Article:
|Western Reserve Eclectic Institute (1850-1867)|
|Motto||Fiat Lux (Latin)|
Motto in English
|Let there be light|
|Type||Private Liberal Arts College|
|Established||March 1, 1850|
|President||Lori E. Varlotta|
|81 full-time (Fall 2016)|
|Undergraduates||875 traditional, 215 weekend professional (Fall 2016)|
|Location||Hiram, Ohio, United States
|Campus||Rural college town, 110-acre (0.45 km2) main, 550-acre (2.2 km2) J.H. Barrow Field Station, 10-acre (0.040 km2) Northwoods Field Station (the U.P. of MI)|
|Colors||Red & Blue|
|Athletics||NCAA Division III -- NCAC|
|Affiliations||Christian Church (Disciples of Christ) Annapolis Group Shoals Marine Lab|
Hiram College ( HY-r?m) is a private liberal arts college located in Hiram, Ohio. It was founded in 1850 as the Western Reserve Eclectic Institute by Amos Sutton Hayden and other members of the Disciples of Christ Church. The college is nonsectarian and coeducational. It is accredited by The Higher Learning Commission of the North Central Association of Colleges and Schools. Hiram's most famous alumnus is James A. Garfield, who served as a college instructor and principal, and was subsequently elected the 20th President of the United States.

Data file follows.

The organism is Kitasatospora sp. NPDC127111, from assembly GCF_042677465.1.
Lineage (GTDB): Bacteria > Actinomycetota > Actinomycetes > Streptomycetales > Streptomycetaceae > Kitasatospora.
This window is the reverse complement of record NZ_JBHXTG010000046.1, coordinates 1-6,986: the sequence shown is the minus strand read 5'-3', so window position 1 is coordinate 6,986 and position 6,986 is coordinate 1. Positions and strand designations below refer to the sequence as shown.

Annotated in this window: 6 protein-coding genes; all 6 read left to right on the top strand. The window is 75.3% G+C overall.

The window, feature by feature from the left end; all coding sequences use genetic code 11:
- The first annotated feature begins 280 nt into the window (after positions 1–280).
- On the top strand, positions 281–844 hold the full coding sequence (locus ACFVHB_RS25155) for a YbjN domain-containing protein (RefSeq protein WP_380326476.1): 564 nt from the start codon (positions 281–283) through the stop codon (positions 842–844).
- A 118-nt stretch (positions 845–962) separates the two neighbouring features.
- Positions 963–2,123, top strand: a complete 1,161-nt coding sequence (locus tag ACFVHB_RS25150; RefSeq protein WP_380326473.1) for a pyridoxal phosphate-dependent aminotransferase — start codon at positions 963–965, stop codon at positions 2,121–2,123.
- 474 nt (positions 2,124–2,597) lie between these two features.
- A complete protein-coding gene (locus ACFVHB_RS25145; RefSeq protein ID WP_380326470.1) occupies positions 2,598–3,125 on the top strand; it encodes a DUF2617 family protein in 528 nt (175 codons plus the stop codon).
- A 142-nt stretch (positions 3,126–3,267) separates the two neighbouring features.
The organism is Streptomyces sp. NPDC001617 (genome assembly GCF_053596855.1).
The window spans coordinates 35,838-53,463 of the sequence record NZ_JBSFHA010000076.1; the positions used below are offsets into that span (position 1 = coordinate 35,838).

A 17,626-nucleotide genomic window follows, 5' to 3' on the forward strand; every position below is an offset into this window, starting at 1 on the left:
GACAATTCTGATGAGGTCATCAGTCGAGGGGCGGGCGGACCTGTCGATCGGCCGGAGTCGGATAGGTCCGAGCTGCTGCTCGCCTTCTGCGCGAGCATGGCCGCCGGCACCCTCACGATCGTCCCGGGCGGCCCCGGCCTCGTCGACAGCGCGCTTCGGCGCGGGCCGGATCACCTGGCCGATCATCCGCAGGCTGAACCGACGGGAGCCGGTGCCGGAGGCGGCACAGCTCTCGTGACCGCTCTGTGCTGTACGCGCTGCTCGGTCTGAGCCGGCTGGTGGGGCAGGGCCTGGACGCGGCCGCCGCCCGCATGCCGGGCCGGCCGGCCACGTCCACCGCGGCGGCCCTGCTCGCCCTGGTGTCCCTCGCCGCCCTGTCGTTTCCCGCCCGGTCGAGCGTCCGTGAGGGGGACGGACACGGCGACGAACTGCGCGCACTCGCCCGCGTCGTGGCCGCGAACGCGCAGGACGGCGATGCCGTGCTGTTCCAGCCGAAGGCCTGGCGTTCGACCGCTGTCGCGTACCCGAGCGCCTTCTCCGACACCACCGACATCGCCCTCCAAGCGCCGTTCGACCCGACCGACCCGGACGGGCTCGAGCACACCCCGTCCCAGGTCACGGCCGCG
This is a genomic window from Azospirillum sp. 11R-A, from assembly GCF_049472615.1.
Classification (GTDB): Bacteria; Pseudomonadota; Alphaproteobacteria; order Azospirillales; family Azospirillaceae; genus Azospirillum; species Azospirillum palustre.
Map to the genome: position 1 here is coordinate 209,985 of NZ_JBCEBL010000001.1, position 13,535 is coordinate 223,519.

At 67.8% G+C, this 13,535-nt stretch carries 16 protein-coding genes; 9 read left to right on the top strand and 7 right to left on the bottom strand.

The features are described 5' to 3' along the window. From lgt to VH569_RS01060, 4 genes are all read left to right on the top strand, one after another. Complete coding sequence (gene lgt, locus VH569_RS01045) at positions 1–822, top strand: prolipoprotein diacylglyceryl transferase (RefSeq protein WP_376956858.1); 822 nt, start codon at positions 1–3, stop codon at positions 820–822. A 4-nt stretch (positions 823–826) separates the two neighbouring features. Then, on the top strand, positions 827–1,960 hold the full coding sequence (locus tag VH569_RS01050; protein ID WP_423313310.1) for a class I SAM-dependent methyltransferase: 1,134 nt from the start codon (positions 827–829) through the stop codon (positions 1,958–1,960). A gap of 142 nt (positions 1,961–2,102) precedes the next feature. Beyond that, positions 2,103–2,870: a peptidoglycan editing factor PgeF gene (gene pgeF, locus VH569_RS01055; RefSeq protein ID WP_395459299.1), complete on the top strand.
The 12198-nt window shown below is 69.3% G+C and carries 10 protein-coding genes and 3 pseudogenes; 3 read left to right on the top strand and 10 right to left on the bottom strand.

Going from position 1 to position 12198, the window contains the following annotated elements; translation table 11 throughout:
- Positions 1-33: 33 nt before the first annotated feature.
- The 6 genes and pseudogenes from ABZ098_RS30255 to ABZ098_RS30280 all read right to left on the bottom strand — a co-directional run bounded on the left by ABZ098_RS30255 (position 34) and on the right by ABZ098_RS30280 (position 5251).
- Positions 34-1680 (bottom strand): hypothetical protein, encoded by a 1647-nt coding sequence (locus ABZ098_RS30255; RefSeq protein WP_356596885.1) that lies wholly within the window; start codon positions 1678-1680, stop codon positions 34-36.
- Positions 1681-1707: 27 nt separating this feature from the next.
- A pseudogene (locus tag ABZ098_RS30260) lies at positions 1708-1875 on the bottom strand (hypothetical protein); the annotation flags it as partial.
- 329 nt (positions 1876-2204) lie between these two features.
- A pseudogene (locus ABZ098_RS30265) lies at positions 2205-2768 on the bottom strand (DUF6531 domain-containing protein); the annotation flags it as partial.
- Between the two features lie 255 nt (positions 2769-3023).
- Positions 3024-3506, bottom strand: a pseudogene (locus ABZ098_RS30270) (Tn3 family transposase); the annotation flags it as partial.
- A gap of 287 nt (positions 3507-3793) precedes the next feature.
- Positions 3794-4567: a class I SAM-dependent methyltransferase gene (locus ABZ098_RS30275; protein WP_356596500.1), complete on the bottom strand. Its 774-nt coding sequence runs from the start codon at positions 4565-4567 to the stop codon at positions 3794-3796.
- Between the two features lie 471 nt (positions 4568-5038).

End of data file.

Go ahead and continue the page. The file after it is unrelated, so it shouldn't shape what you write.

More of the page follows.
On June 12, 1849, representatives of the Disciples of Christ voted to establish an academic institution, which would later become Hiram College. On November 7 that year, they chose the village of Hiram as the site for the school because the founders considered this area of the Western Reserve to be "healthful and free of distractions". The following month, on December 20, the founders accepted the suggestion of Isaac Errett and named the school the Western Reserve Eclectic Institute.